The farce behind unemployment numbers
To understand unemployment, one must track the statistics over time. The BLS revised lower prior period employment gains and shifted the gains into December. The revisions are not published until the annual benchmark revision, on which no one follows or reports. Forget about wall street or Marketwatch reporting on this.
As an example of the degree to which the BLS report is not believable, in the BLS data table the BLS shows 38,000 new construction jobs. This is impossible given the decline in both private and public construction spending. However, Challenger Grey - a leading outsource placement agency - publishes an annual job cut report in which it reports that there were 8,822 December layoffs in the construction industry. Not only was this more than in the prior 15 months combined, but it was the highest monthly number of layoffs in construction since Challenger started tracking construction employment in October 2006. The next highest monthly layoff count was February 2007.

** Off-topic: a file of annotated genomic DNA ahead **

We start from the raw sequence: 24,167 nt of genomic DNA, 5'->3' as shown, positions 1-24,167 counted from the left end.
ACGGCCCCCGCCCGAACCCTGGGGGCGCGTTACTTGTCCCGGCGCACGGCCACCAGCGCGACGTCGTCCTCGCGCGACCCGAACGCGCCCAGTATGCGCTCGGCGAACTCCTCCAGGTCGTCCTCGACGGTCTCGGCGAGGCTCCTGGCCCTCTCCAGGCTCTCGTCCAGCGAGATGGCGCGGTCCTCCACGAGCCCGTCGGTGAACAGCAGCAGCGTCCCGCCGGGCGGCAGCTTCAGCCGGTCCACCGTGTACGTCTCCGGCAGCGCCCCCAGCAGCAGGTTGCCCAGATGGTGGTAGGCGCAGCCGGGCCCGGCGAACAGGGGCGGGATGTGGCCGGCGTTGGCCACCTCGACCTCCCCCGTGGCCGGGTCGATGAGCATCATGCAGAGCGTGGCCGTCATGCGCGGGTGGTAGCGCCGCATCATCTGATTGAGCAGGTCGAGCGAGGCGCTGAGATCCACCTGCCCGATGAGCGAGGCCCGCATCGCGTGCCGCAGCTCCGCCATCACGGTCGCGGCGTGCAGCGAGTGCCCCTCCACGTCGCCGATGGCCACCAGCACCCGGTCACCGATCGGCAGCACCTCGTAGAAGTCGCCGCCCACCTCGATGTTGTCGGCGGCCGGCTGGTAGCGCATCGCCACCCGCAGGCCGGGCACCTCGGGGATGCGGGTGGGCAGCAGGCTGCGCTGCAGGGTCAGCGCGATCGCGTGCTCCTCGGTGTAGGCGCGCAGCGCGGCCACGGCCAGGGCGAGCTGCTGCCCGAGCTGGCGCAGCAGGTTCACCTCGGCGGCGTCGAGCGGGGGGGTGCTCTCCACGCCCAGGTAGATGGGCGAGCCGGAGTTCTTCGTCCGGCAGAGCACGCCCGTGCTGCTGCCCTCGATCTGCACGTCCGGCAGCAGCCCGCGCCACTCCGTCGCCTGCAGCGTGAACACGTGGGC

Just based on this example, the BLS employment report is entirely unreliable. However, according to the Challenger report, 43,884 employees were laid off in December. To be sure, some of that was seasonal-related workers. But the number was 29% higher than the number of layoffs in December 2017. Seven of 28 industries tracked by Challenger had layoffs of 3,000 or more in December. Furthermore, in 2018 the total number of layoffs was 538,659, which was also 29% higher than the annual number for 2017.
There's several other private sector "checks" which can be used to discredit the Government data, not the least of which are the regional Fed reports which showed manufacturing contracting in December, whereas the BLS claims the manufacturing sector created 32,000 new jobs in December. It's appropriate that Trump's Director of the National Economic Council, Larry Kudlow, stated after the employment report that, "there's no recession in sight." In December 2007, Kudlow argued that there was no recession and the "Bush boom continues." The National Bureau of Economic Research eventually dated December 2007 as the start of the recession back then.